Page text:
The contagious capacity of a single drop of saliva analyzed for the first time

The contagious capacity of a single drop of saliva analysed for the first time
Studying the behavior of a droplet of saliva that moves through the air when a person talks, coughs or sneezes. Credit: UPV/EHU

A study by the UPV/EHU-University of the Basque Country has established that the two-meter safety distance may be reasonable for preventing COVID-19 infection

According to a study published in the journal Scientific Reports, temperature, humidity and droplet size are the factors to be taken into account in the behavior of a saliva droplet. The study was carried out in the UPV/EHU's Department of Nuclear Engineering and Fluid Mechanics and may help to make decisions when facing a pandemic situation such as the one experienced with COVID-19.

The transmission capacity of a virus is one of the most important factors to be taken into account in the study of infectious diseases. The vast majority of viruses are transmitted orally. Whenever an individual coughs, speaks or sneezes, he or she exhales a number of highly contagious particles or droplets of saliva into the environment. The evaporation of the droplets depends on various factors in the droplet, and so the transmission of the disease varies. "The aim of this work was to study the behavior of a saliva particle exposed to various environmental characteristics of a social setting by means of computational simulations," explained Ainara Ugarte-Anero and Unai Fernández-Gamiz, researchers in the UPV/EHU's Department of Nuclear Engineering and Fluid Mechanics.

To study how a saliva droplet behaves while airborne, they created a computational simulation based on CFD (Computational Fluid Dynamics) that examines the state of a saliva droplet as it moves through the air when an individual talks, coughs or sneezes. "This simulation was performed in a controlled, simplified environment, in other words, instead of analyzing a general sneeze with a number of particles, we focused on the study of a single particle in a closed environment. To do this, we allowed droplets of between 0 and 100 microns to fall from a height of about 1.6 meters –approximately the distance from a human mouth– and considered the effects of temperature, humidity and droplet size," explained Unai Fernández-Gamiz.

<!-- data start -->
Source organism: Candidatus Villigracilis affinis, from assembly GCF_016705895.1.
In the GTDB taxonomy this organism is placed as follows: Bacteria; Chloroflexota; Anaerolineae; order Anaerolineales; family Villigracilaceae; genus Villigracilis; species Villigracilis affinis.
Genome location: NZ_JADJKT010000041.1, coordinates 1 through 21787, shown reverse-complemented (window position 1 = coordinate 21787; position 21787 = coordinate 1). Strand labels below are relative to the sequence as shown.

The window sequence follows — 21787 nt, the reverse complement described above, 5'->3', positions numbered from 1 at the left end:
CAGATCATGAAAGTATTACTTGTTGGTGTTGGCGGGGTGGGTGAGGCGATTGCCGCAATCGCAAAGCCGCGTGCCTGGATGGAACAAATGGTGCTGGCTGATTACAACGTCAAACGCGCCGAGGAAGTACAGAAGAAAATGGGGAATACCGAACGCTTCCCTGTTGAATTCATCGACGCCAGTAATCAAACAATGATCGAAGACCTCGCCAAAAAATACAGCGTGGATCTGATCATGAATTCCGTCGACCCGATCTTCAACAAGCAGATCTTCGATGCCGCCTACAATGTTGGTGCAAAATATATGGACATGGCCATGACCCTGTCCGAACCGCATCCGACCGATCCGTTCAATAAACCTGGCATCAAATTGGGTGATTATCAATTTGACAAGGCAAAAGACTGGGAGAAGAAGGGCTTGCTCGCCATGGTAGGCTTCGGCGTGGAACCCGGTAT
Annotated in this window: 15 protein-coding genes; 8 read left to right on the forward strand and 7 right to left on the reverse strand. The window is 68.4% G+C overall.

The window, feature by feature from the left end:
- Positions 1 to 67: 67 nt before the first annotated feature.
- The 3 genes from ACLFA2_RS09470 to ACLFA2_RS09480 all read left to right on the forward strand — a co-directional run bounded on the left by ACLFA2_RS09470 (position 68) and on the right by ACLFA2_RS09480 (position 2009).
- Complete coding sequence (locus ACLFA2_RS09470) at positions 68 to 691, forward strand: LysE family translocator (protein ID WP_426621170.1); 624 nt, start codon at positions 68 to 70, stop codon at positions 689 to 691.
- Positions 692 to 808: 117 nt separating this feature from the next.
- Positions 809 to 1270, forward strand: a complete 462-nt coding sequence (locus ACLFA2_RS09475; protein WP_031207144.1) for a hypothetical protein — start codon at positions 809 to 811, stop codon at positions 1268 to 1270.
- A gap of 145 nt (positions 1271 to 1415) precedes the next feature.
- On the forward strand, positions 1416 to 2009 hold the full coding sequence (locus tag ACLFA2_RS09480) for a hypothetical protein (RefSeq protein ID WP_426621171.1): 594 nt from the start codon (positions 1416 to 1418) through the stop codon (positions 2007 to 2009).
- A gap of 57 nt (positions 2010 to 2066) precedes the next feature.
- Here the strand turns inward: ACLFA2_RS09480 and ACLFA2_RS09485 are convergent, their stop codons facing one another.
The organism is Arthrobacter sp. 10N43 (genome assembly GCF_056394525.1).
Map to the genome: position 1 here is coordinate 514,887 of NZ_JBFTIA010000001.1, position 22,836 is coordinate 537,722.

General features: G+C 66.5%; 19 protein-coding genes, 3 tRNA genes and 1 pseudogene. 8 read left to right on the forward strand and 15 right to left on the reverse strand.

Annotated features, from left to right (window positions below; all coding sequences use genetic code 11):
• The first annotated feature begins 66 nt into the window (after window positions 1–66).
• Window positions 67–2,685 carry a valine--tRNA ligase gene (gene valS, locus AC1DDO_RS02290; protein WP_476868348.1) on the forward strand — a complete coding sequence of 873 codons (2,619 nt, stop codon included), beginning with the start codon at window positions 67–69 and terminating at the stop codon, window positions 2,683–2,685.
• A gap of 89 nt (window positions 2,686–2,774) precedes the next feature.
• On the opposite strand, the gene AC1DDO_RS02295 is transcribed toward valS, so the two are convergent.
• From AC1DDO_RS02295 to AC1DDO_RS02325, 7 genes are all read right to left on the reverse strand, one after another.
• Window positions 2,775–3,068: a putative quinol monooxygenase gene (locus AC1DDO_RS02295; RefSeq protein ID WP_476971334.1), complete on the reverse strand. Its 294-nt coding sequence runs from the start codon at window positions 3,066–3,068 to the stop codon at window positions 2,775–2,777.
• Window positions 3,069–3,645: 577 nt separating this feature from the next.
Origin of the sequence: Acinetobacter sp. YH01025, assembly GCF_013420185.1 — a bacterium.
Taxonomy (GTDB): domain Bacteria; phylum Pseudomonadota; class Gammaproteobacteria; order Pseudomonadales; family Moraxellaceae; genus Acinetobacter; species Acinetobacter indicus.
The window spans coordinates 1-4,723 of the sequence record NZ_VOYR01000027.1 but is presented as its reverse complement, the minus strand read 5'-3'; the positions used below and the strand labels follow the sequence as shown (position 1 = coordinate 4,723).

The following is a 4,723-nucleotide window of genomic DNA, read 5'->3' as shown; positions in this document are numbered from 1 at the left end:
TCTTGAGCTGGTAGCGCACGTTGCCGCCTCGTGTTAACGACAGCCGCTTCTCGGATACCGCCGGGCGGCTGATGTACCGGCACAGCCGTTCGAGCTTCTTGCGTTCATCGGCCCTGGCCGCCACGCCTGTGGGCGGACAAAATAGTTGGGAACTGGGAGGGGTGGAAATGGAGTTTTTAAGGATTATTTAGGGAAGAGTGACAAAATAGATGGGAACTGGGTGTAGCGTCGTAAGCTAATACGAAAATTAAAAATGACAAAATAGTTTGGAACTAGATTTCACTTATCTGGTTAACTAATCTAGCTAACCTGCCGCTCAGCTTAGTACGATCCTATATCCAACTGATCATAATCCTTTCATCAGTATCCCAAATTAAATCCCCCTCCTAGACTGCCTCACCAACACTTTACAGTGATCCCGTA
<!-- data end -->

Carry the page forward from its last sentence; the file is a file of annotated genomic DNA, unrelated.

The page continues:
Ainara Ugarte said, "The results show that and are parameters that significantly affect the evaporation process. Evaporation time tends to be longer when the ambient temperature is lower. And particles with smaller diameters will evaporate quickly, while those with larger diameters take longer."

"Some large particles, measuring approximately 100 microns, can remain in the environment for 60–70 seconds and in principle are transported over a longer distance, so, for example, an individual could sneeze in a lift, then exit the lift while the particles may be left behind. Hence the importance of the two-meter safety distance in closed settings in the case of COVID-19. According to what has been studied, it seems that this distance may be reasonable for preventing further infections in the case of COVID-19," said the lead author of the article. Humidity must be added to this as well. "In a humid environment, evaporation takes place more slowly, so the risk of contagion is greater because the particles remain airborne longer," added Ugarte.

The researchers in the UPV/EHU's Department of Nuclear Engineering and Fluid Mechanics agree that "this is a fundamental study, but at the same time a vital one, as it will allow us to address much more complex situations in the future. So far, by studying the dynamics of a single droplet, we have probed the foundations of a building."


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More information: Ainara Ugarte-Anero et al, Computational characterization of the behavior of a saliva droplet in a social environment, Scientific Reports (2022). DOI: 10.1038/s41598-022-10180-5
Journal information: Scientific Reports

Citation: The contagious capacity of a single drop of saliva analyzed for the first time (2022, June 23) retrieved 25 June 2022 from https://phys.org/news/2022-06-contagious-capacity-saliva.html
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